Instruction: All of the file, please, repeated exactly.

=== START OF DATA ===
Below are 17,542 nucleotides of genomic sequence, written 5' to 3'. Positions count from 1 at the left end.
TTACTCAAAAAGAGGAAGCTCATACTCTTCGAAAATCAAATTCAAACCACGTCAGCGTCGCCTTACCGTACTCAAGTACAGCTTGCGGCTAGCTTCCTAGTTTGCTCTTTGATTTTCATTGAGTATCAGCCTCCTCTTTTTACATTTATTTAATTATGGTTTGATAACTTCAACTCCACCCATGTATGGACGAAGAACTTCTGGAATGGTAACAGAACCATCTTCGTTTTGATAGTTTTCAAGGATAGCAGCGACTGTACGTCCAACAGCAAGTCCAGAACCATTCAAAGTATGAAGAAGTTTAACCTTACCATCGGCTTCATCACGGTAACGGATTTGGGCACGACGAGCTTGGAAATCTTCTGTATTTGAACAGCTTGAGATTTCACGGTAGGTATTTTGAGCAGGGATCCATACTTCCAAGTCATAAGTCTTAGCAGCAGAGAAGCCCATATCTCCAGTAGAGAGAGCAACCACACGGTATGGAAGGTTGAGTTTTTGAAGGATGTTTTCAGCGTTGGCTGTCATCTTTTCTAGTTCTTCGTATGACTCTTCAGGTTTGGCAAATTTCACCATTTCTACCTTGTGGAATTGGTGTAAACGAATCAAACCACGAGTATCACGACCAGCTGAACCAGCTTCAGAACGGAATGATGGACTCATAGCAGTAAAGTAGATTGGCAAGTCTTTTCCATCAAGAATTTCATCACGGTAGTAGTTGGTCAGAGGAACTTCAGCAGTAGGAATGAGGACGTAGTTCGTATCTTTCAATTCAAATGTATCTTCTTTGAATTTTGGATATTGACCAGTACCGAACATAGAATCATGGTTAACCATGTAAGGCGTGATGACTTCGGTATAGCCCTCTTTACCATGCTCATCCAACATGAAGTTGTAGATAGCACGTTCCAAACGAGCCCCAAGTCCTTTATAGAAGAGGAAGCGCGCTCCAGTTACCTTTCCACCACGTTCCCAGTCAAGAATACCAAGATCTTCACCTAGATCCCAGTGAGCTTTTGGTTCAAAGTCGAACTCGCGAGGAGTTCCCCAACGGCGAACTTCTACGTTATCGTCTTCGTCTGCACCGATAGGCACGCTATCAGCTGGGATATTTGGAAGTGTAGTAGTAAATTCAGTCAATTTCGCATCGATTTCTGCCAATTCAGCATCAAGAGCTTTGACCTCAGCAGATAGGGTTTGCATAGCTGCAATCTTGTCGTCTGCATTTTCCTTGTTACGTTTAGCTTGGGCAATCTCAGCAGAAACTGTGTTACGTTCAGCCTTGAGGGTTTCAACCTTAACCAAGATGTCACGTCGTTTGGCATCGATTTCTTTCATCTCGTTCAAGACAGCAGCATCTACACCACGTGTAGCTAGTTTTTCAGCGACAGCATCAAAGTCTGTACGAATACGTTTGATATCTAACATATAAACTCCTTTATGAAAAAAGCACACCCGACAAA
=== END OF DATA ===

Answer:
Below are 17,542 nucleotides of genomic sequence, written 5' to 3'. Positions count from 1 at the left end.
TTACTCAAAAAGAGGAAGCTCATACTCTTCGAAAATCAAATTCAAACCACGTCAGCGTCGCCTTACCGTACTCAAGTACAGCTTGCGGCTAGCTTCCTAGTTTGCTCTTTGATTTTCATTGAGTATCAGCCTCCTCTTTTTACATTTATTTAATTATGGTTTGATAACTTCAACTCCACCCATGTATGGACGAAGAACTTCTGGAATGGTAACAGAACCATCTTCGTTTTGATAGTTTTCAAGGATAGCAGCGACTGTACGTCCAACAGCAAGTCCAGAACCATTCAAAGTATGAAGAAGTTTAACCTTACCATCGGCTTCATCACGGTAACGGATTTGGGCACGACGAGCTTGGAAATCTTCTGTATTTGAACAGCTTGAGATTTCACGGTAGGTATTTTGAGCAGGGATCCATACTTCCAAGTCATAAGTCTTAGCAGCAGAGAAGCCCATATCTCCAGTAGAGAGAGCAACCACACGGTATGGAAGGTTGAGTTTTTGAAGGATGTTTTCAGCGTTGGCTGTCATCTTTTCTAGTTCTTCGTATGACTCTTCAGGTTTGGCAAATTTCACCATTTCTACCTTGTGGAATTGGTGTAAACGAATCAAACCACGAGTATCACGACCAGCTGAACCAGCTTCAGAACGGAATGATGGACTCATAGCAGTAAAGTAGATTGGCAAGTCTTTTCCATCAAGAATTTCATCACGGTAGTAGTTGGTCAGAGGAACTTCAGCAGTAGGAATGAGGACGTAGTTCGTATCTTTCAATTCAAATGTATCTTCTTTGAATTTTGGATATTGACCAGTACCGAACATAGAATCATGGTTAACCATGTAAGGCGTGATGACTTCGGTATAGCCCTCTTTACCATGCTCATCCAACATGAAGTTGTAGATAGCACGTTCCAAACGAGCCCCAAGTCCTTTATAGAAGAGGAAGCGCGCTCCAGTTACCTTTCCACCACGTTCCCAGTCAAGAATACCAAGATCTTCACCTAGATCCCAGTGAGCTTTTGGTTCAAAGTCGAACTCGCGAGGAGTTCCCCAACGGCGAACTTCTACGTTATCGTCTTCGTCTGCACCGATAGGCACGCTATCAGCTGGGATATTTGGAAGTGTAGTAGTAAATTCAGTCAATTTCGCATCGATTTCTGCCAATTCAGCATCAAGAGCTTTGACCTCAGCAGATAGGGTTTGCATAGCTGCAATCTTGTCGTCTGCATTTTCCTTGTTACGTTTAGCTTGGGCAATCTCAGCAGAAACTGTGTTACGTTCAGCCTTGAGGGTTTCAACCTTAACCAAGATGTCACGTCGTTTGGCATCGATTTCTTTCATCTCGTTCAAGACAGCAGCATCTACACCACGTGTAGCTAGTTTTTCAGCGACAGCATCAAAGTCTGTACGAATACGTTTGATATCTAACATATAAACTCCTTTATGAAAAAAGCACACCCGACAAA